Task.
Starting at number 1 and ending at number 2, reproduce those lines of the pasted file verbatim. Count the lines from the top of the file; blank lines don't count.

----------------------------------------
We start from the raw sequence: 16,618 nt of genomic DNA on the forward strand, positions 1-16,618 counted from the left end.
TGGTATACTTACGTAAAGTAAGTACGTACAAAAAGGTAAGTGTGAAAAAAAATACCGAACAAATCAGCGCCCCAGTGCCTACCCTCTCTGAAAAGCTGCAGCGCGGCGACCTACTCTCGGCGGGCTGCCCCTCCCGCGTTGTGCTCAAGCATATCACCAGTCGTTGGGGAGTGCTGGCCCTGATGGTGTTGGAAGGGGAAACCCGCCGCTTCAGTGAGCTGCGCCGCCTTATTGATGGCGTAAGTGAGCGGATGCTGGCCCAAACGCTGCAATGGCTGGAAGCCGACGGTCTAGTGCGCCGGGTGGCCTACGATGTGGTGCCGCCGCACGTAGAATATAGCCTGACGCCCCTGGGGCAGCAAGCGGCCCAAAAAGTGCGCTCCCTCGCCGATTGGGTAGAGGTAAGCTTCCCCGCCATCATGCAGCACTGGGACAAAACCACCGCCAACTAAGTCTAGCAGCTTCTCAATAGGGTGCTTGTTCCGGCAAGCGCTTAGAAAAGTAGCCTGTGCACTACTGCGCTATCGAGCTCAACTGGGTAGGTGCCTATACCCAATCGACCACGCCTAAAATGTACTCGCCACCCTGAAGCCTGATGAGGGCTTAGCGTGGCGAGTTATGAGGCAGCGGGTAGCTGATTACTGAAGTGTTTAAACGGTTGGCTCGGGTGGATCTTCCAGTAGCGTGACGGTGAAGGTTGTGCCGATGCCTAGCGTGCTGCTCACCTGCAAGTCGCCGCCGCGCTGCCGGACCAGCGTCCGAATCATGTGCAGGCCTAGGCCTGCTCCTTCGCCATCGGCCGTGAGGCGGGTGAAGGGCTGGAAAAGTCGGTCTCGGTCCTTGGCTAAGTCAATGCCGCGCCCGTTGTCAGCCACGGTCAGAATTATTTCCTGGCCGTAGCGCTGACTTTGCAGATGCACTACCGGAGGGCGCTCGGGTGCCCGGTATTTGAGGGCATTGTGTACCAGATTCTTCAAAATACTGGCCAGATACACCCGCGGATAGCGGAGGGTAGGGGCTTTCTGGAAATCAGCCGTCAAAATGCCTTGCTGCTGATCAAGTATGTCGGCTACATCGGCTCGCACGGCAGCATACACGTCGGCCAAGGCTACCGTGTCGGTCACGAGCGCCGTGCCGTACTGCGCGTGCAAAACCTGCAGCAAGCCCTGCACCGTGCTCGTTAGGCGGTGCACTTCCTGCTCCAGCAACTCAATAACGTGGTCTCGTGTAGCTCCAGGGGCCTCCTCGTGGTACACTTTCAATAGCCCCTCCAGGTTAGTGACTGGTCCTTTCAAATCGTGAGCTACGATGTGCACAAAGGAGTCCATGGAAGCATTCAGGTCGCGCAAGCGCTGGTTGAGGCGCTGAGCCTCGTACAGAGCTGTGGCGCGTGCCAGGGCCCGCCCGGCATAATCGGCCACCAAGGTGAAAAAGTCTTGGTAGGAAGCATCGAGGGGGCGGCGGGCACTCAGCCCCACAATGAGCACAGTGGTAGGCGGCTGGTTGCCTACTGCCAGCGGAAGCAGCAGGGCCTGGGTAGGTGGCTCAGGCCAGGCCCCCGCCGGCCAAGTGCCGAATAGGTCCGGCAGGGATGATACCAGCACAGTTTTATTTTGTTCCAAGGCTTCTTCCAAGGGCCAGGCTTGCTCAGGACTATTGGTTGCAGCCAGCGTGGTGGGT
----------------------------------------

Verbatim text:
We start from the raw sequence: 16,618 nt of genomic DNA on the forward strand, positions 1-16,618 counted from the left end.
TGGTATACTTACGTAAAGTAAGTACGTACAAAAAGGTAAGTGTGAAAAAAAATACCGAACAAATCAGCGCCCCAGTGCCTACCCTCTCTGAAAAGCTGCAGCGCGGCGACCTACTCTCGGCGGGCTGCCCCTCCCGCGTTGTGCTCAAGCATATCACCAGTCGTTGGGGAGTGCTGGCCCTGATGGTGTTGGAAGGGGAAACCCGCCGCTTCAGTGAGCTGCGCCGCCTTATTGATGGCGTAAGTGAGCGGATGCTGGCCCAAACGCTGCAATGGCTGGAAGCCGACGGTCTAGTGCGCCGGGTGGCCTACGATGTGGTGCCGCCGCACGTAGAATATAGCCTGACGCCCCTGGGGCAGCAAGCGGCCCAAAAAGTGCGCTCCCTCGCCGATTGGGTAGAGGTAAGCTTCCCCGCCATCATGCAGCACTGGGACAAAACCACCGCCAACTAAGTCTAGCAGCTTCTCAATAGGGTGCTTGTTCCGGCAAGCGCTTAGAAAAGTAGCCTGTGCACTACTGCGCTATCGAGCTCAACTGGGTAGGTGCCTATACCCAATCGACCACGCCTAAAATGTACTCGCCACCCTGAAGCCTGATGAGGGCTTAGCGTGGCGAGTTATGAGGCAGCGGGTAGCTGATTACTGAAGTGTTTAAACGGTTGGCTCGGGTGGATCTTCCAGTAGCGTGACGGTGAAGGTTGTGCCGATGCCTAGCGTGCTGCTCACCTGCAAGTCGCCGCCGCGCTGCCGGACCAGCGTCCGAATCATGTGCAGGCCTAGGCCTGCTCCTTCGCCATCGGCCGTGAGGCGGGTGAAGGGCTGGAAAAGTCGGTCTCGGTCCTTGGCTAAGTCAATGCCGCGCCCGTTGTCAGCCACGGTCAGAATTATTTCCTGGCCGTAGCGCTGACTTTGCAGATGCACTACCGGAGGGCGCTCGGGTGCCCGGTATTTGAGGGCATTGTGTACCAGATTCTTCAAAATACTGGCCAGATACACCCGCGGATAGCGGAGGGTAGGGGCTTTCTGGAAATCAGCCGTCAAAATGCCTTGCTGCTGATCAAGTATGTCGGCTACATCGGCTCGCACGGCAGCATACACGTCGGCCAAGGCTACCGTGTCGGTCACGAGCGCCGTGCCGTACTGCGCGTGCAAAACCTGCAGCAAGCCCTGCACCGTGCTCGTTAGGCGGTGCACTTCCTGCTCCAGCAACTCAATAACGTGGTCTCGTGTAGCTCCAGGGGCCTCCTCGTGGTACACTTTCAATAGCCCCTCCAGGTTAGTGACTGGTCCTTTCAAATCGTGAGCTACGATGTGCACAAAGGAGTCCATGGAAGCATTCAGGTCGCGCAAGCGCTGGTTGAGGCGCTGAGCCTCGTACAGAGCTGTGGCGCGTGCCAGGGCCCGCCCGGCATAATCGGCCACCAAGGTGAAAAAGTCTTGGTAGGAAGCATCGAGGGGGCGGCGGGCACTCAGCCCCACAATGAGCACAGTGGTAGGCGGCTGGTTGCCTACTGCCAGCGGAAGCAGCAGGGCCTGGGTAGGTGGCTCAGGCCAGGCCCCCGCCGGCCAAGTGCCGAATAGGTCCGGCAGGGATGATACCAGCACAGTTTTATTTTGTTCCAAGGCTTCTTCCAAGGGCCAGGCTTGCTCAGGACTATTGGTTGCAGCCAGCGTGGTGGGT